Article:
Histology Methods

Each artery ring was snap-frozen in liquid nitrogen (LN2, Technifab), cryo-sectioned in either 5- or 10-μm-thick sections using a Leica CM1850 cryostat and adhered to charged glass slides without coverslips. The 5-μm-thick sections were stained with hematoxylin and eosin and Masson’s trichrome for descriptive histological and morphometric analysis. The histochemical staining was performed using reagents and staining protocols from Newcomer Supply (Middleton, WI) with appropriate controls. Imaging of the stained segments was performed on a Zeiss Axio Scan.Z1 bright-field setting. The 10-μm-thick sections were used for the determination of the 10-8-10 depth of penetration into the arterial wall using Zeiss Axio Scan.Z1 and filters for excitation wavelength 450–490 nm. The depth of 10-8-10 penetration was quantitated by comparing the autofluorescence of the PBS-treated rings to that of rings from NVS-treated arteries using the profile feature in the ZEN 2.5 lite software (Zeiss, Germany).

For second harmonics generation (SHG) imaging, the 10-μm-thick slides were placed in a petri dish and covered with PBS at least 1–2 cm above the slide. The SHG images were performed on a Bruker Prairie multiphoton confocal microscope with a Ti-sapphire tunable laser. The microscope settings were as follows: × 25 Nikon objective, laser wavelength set to 800 nm at a power setting of 150 with a pixel dwell time of 20.8 ms, and backward PMT detection method with a SHG cube bypass filter at 377/50. All images were collected at constant power and wavelength. Minor setting adjustments were required as to not oversaturate the detector. The FIJI/ImageJ was used to calculate the intensity values of the artery sections.

Organ Bath Experiments

Two rings from each group were mounted in 25-mL organ baths (Panlab SI, Barcelona, Spain) containing physiological saline solution, oxygenated with a gas mixture of 95% O2 and 5% CO2 and maintained at a temperature of 37 °C for the isometric tension recording of vascular contractility. Changes in tension were detected using an isometric transducer (TRI202PAD, Panlab SI, Barcelona, Spain) and the output signals were processed using the PowerLab16/35 data acquisition software (ADInstruments). Recordings of the outputs were made on the LabChart software (version 7.3.8, ADInstruments).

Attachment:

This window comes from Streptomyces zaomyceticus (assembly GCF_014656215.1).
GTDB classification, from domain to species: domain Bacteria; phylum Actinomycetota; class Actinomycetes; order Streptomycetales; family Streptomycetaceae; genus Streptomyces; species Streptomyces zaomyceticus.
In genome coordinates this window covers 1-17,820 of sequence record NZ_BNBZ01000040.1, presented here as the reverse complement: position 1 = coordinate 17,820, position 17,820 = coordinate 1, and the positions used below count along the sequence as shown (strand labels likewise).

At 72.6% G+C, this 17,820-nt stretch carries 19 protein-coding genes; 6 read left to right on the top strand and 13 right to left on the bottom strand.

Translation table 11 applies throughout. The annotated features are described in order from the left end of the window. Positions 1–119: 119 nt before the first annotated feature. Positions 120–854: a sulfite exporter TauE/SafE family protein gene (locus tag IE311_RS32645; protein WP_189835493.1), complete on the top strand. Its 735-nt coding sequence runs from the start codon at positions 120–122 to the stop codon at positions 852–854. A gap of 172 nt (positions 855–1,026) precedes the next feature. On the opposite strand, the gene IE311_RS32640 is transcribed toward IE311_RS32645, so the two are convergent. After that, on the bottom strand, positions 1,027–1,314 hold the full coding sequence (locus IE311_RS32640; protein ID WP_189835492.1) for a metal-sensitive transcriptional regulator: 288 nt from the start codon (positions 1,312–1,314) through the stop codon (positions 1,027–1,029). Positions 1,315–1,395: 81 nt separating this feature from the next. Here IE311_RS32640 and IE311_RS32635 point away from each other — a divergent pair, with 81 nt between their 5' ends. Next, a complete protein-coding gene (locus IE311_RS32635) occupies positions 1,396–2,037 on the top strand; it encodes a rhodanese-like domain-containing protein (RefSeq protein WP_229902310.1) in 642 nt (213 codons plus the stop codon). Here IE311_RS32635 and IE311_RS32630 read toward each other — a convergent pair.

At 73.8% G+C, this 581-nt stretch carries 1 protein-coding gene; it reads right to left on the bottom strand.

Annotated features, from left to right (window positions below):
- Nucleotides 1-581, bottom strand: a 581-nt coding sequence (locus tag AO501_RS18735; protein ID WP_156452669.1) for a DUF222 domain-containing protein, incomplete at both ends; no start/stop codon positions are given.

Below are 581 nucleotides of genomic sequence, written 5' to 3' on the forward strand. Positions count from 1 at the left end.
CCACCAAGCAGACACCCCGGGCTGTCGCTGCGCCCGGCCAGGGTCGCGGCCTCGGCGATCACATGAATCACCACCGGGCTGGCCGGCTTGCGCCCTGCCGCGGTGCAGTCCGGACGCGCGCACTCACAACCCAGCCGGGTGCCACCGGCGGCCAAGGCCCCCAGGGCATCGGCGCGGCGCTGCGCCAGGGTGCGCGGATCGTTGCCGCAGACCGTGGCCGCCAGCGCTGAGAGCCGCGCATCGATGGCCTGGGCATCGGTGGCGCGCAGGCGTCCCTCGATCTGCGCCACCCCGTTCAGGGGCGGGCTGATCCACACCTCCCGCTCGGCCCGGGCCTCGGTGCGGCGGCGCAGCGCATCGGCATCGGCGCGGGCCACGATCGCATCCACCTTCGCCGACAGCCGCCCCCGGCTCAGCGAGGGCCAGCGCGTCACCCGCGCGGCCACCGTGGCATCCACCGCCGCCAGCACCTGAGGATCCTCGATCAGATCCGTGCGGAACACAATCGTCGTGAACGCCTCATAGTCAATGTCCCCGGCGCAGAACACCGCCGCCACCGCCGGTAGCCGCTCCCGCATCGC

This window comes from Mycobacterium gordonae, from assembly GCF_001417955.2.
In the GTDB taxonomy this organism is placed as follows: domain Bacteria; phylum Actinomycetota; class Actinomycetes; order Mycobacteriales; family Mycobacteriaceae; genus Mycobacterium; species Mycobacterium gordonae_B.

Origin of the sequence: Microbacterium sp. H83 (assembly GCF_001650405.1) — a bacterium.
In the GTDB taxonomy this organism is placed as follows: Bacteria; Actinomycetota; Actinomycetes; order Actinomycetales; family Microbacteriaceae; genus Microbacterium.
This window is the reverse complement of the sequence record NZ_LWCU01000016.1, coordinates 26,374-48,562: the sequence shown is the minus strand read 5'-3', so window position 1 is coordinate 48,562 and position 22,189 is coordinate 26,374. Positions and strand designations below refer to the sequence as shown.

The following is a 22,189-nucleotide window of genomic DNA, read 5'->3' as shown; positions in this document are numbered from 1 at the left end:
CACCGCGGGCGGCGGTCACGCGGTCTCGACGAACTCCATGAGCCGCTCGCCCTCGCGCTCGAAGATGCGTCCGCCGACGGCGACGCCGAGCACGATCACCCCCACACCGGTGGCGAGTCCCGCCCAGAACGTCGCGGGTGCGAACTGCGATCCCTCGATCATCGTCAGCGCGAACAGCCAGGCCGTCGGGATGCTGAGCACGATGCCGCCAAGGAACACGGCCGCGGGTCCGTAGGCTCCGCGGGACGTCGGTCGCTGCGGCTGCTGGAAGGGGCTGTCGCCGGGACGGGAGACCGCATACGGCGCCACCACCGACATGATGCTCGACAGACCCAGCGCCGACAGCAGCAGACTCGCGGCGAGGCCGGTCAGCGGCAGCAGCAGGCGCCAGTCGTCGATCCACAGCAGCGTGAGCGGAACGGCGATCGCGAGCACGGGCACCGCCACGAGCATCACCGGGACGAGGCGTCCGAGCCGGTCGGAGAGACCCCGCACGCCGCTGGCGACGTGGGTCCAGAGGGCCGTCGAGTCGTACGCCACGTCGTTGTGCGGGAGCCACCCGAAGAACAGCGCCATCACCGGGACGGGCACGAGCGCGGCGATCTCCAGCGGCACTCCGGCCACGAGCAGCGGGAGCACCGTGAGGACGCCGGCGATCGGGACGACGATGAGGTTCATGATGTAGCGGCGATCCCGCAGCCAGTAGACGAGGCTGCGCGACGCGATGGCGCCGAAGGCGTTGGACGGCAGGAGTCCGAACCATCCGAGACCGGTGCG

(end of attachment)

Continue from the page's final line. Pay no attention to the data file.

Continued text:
The artery rings were allowed to equilibrate for at least 30 min, stretched to a standard tension of 1.0 g (± 0.1 g), and allowed to reach a steady tension. Each ring was then exposed to a high potassium saline solution (KPSS) (62.5 mM) with sequential washes in between. Following stretching and reactivity testing by a high potassium saline solution, the rings were subjected to increasing concentrations of the thromboxane analog, U46619 (100 pM to 100 nM) to elicit a contractile response. For each concentration, the rings were exposed for a minimum of 5 min or until the response reached a plateau before adding the next concentration. At the end of the U46619 curve, acetylcholine (10 μM) was added to each bath followed by high concentration of sodium nitroprusside (SNP, 100 μM) to induce maximum relaxation and the responses were allowed to reach a plateau. The maximum constriction or relaxation value at each concentration was analyzed and the values were converted to a percentage of maximum high potassium saline solution responses. Popliteal vascular rings from n = 5 donors were used in the contractility studies; 10 replicate rings/donors = 2 rings of each donor segment were studies under each conditions, unless rings did not contract in response to the high potassium saline solution (62.5 mM) at the start of the testing.